The empathic discovery process involves; Discovery, Immersion, Connection, and Detachment (Kouprie and Visser, 2009). In the discovery phase, the Manchester United management must be willing to leave their comfort zone to understand the fans’ world. The immersion phase could include observation, site visits, and fans’ social media channels. This phase requires empathizing without any judgment. The detachment phase is where the management steps out of the fans’ world to use professional expertise to improve their experience.

Define

In the define stage, the focus is the analysis of the information gathered in the empathize stage. This information gets synthesized to define the problem identified at this point. Problem definition is human-centered. For example, the design thinkers might define a problem as a decrease in fans’ commitment towards their team. This stage is crucial because it forms the basis of creating the ideas needed to solve the identified problem.

Ideation

The management may ask questions that can help obtain ideas that become solutions. For example, “How might we, Manchester United, get our fans engaged and committed virtually?” The planning teams with representation from all stakeholders, from fans to the executives, should function as “command centers” for idea generation. As described by Thakur et al. (2020), this stage can require the use of virtual focus groups, team meetings, and online discussion forums during ideation. There are numerous possibilities to get fans engaged and raise their commitment levels during and after isolation. Among possible solutions to improve fan engagement and commitment during and post-pandemic include;

  1. Use more video; behind-the-scene videos, draft broadcasts, short player interviews, and game recaps.
  2. Improve fan experience through digitization of ticket booking and merchandise ordering.
  3. Increase loyalty programs and memberships.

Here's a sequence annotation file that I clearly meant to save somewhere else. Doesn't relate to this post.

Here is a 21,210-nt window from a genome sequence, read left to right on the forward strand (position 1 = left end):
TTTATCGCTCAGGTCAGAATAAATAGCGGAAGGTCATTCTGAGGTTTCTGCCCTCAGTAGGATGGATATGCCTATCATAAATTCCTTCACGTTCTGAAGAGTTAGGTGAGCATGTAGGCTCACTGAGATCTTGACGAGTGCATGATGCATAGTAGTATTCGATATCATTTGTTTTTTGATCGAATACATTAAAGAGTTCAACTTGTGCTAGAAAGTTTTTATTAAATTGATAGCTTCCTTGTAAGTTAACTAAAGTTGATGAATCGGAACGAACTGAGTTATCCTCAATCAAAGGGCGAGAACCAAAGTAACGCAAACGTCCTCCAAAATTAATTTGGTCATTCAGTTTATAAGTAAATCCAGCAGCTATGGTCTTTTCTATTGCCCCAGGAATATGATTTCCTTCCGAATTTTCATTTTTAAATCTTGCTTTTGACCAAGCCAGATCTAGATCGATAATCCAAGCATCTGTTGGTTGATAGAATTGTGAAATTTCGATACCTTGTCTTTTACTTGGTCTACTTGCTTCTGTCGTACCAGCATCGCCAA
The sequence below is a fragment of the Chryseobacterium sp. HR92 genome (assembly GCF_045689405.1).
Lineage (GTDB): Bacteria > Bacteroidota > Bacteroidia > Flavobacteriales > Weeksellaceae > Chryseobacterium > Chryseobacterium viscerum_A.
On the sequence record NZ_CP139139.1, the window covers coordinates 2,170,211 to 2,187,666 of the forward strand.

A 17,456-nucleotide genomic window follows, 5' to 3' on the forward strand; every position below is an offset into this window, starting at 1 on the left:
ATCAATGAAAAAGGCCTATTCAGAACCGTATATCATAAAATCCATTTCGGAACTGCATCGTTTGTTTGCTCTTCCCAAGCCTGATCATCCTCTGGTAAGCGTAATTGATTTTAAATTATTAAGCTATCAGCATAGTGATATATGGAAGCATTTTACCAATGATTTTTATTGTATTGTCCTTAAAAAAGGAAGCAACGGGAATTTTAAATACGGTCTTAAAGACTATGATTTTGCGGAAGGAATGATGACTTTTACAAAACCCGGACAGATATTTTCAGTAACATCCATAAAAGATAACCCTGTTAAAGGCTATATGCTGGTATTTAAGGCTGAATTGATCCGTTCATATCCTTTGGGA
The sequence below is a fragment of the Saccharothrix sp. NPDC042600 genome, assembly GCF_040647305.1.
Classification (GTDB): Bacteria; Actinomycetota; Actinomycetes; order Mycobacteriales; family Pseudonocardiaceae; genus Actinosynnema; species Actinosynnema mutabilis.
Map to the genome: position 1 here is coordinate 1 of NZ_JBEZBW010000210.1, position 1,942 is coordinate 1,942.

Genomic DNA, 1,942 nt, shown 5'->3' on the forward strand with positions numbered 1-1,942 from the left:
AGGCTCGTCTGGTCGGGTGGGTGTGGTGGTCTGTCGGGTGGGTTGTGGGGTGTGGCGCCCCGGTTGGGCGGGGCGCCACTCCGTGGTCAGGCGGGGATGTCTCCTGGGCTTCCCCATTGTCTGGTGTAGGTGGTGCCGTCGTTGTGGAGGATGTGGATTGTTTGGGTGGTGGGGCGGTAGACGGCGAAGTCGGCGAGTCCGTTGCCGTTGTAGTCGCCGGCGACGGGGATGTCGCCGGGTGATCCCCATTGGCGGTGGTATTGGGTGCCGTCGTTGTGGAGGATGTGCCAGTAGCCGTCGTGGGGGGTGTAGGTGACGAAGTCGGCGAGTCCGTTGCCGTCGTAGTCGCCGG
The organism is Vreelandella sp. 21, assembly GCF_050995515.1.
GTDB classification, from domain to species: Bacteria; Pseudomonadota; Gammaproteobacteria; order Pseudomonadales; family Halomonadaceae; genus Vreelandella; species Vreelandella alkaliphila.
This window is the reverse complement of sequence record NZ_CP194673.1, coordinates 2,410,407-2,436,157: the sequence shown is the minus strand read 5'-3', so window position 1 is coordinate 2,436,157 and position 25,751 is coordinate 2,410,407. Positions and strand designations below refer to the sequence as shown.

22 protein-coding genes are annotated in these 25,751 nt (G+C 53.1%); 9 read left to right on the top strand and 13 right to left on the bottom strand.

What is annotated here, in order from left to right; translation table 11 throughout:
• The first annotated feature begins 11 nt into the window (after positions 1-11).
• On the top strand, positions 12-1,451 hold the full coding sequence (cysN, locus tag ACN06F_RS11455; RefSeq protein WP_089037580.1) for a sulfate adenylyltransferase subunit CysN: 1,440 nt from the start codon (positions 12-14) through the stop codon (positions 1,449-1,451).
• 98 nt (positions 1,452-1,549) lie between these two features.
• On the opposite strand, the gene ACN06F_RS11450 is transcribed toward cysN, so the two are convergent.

The club can use the “My United” account to pass crucial information about upcoming events, request subscriptions, and allow easier management of fan’s information and commitments. An online platform can integrate resources, provide easy access to club merchandise and information, and create a virtual community of fans.

Prototype

The club’s management has to craft affordable, scaled-down versions of the proposed solution or product to investigate the problem solutions in previous stages. Such prototypes may be shared and tested by the team and a small group of fans. The aim is to identify the best solution(s) for the problem. For example, additional live streams and content may increase the financial burden to the club, which is not ideal during the global recession. At the same time, it would be possible to increase user engagement through live interviews and reduce the disconnect between fans and the club. The intention is to focus on one additional product feature, for instance, player interviews, and assess the performance and feedback from a few select fans. It is crucial to implement the solutions one at a time to identify which works and which doesn’t. By the end of this stage, the team will have a clear picture of expected fans’ behavior towards the proposed solution. Because of the social isolation and physical distancing rules, the management can solicit timely feedback from the fans by relying on digital technology. Continuous communication with the fans can contextualize their needs.